Oklahoma needs to get serious about addressing diabetes
BY World's Editorials Writers
Saturday, November 17, 2012
11/17/12 at 4:32 AM
The news that Oklahoma had the highest increase in adult diabetes in the 15-year span from 1995 to 2010 is dreadful, although not terribly surprising. Oklahoma regularly lands at the bottom of the list when it comes to measures of health and well-being.
The shocking rate of growth in this serious health problem has all kinds of policy implications. Obviously it's time to get serious about addressing it.
According to the new report from the Centers for Disease Control and Prevention, nearly one in 10 Oklahomans has diabetes. The rate of growth in diabetes cases was 226.7 percent during the period studied. The median increase in the U.S. and Puerto Rico was 82.2 percent, according to the report, which also found that diabetes prevalence has increased in every state and the District of Columbia.
It is well known what is behind this rapid growth in diabetes, not only in Oklahoma but elsewhere. Growing obesity rates, fed by high-calorie, inexpensive foods and sedentary lifestyles, are the primary culprit.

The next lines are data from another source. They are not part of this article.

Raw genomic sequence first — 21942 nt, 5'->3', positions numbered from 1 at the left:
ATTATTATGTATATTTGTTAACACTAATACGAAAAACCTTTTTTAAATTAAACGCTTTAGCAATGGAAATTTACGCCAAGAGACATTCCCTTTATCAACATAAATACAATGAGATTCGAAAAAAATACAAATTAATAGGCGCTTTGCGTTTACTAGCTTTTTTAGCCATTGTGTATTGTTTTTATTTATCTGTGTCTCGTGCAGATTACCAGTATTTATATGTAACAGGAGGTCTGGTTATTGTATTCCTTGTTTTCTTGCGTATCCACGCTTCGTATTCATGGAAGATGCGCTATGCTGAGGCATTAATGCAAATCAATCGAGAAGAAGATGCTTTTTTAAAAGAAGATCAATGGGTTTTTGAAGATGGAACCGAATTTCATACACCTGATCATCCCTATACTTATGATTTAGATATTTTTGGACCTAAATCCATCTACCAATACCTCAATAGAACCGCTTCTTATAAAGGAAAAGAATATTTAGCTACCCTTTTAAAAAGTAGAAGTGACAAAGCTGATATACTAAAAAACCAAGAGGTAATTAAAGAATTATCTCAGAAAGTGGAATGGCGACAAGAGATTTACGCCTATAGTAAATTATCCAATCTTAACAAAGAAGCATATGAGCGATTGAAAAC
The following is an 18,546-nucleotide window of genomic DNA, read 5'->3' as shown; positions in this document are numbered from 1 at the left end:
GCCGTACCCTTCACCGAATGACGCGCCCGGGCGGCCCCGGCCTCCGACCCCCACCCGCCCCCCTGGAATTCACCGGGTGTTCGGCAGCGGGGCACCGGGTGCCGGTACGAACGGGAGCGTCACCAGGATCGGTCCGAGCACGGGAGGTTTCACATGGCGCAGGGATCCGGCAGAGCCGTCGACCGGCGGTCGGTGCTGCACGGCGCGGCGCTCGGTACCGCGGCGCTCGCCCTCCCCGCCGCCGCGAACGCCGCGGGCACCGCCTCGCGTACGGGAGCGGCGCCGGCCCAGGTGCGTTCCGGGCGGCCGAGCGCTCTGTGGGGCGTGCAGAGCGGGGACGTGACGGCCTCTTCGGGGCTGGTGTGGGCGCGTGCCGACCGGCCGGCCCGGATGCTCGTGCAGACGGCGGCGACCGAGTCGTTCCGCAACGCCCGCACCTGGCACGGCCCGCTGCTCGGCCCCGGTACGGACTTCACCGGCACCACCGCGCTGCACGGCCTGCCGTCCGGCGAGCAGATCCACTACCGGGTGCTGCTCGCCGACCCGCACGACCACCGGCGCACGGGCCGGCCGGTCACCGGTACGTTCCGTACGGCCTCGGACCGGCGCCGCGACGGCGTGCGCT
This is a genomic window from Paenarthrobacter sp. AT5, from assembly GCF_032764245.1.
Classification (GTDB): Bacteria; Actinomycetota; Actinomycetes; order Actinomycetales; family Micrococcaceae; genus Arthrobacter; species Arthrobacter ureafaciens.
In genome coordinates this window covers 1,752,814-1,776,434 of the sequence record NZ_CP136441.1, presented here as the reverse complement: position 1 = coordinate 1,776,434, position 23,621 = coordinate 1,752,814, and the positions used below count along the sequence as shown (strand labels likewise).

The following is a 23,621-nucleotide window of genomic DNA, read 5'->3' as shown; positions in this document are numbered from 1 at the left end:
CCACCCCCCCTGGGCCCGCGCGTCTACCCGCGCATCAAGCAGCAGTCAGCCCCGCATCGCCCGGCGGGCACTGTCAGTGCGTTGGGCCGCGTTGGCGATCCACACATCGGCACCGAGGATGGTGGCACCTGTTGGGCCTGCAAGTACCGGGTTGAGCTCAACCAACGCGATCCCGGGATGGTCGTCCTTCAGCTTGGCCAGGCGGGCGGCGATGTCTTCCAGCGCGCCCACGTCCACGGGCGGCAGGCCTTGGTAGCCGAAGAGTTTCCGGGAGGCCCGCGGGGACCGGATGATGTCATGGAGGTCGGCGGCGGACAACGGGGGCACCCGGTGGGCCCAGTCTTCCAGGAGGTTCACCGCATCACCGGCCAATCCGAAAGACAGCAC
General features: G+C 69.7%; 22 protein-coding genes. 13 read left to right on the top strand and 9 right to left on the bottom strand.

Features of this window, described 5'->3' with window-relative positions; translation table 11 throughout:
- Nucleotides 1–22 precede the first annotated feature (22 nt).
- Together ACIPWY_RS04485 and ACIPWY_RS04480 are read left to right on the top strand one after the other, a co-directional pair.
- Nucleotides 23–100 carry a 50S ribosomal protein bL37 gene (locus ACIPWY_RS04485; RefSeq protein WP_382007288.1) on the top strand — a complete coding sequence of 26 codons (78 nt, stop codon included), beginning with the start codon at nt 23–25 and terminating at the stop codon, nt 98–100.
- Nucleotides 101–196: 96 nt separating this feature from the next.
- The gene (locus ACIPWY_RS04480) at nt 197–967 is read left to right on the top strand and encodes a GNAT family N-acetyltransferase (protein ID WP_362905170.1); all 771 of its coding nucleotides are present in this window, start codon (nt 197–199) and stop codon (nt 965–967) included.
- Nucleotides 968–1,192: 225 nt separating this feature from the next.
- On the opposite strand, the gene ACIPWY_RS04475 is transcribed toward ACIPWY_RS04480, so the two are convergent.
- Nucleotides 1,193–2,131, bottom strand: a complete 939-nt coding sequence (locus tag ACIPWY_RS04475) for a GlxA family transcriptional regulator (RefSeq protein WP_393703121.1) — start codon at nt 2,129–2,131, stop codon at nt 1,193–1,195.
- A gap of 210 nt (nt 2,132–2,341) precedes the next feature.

State health leaders for years have advocated practices that would impact not only diabetes rates but other major health problems plaguing Oklahoma, such as cardiovascular disease. But Oklahomans are a stubborn lot when it comes to taking the necessary steps to improve their health.
The ongoing state Health Department education campaign calls on Oklahomans to eat right, move more and avoid tobacco.
"If we would do that as a state, we would be living more healthily, more fully," said Rita Reebes, diabetes prevention coordinator.
We owe it to ourselves, our families and loved ones as well as to fellow taxpayers to adopt these healthy practices. High rates of serious, chronic conditions such as diabetes cost all of us in terms of health-care expenses, lost productivity, insurance premiums and burdens on the health-care infrastructure. We can do better than this.
Original Print Headline: We're No. 1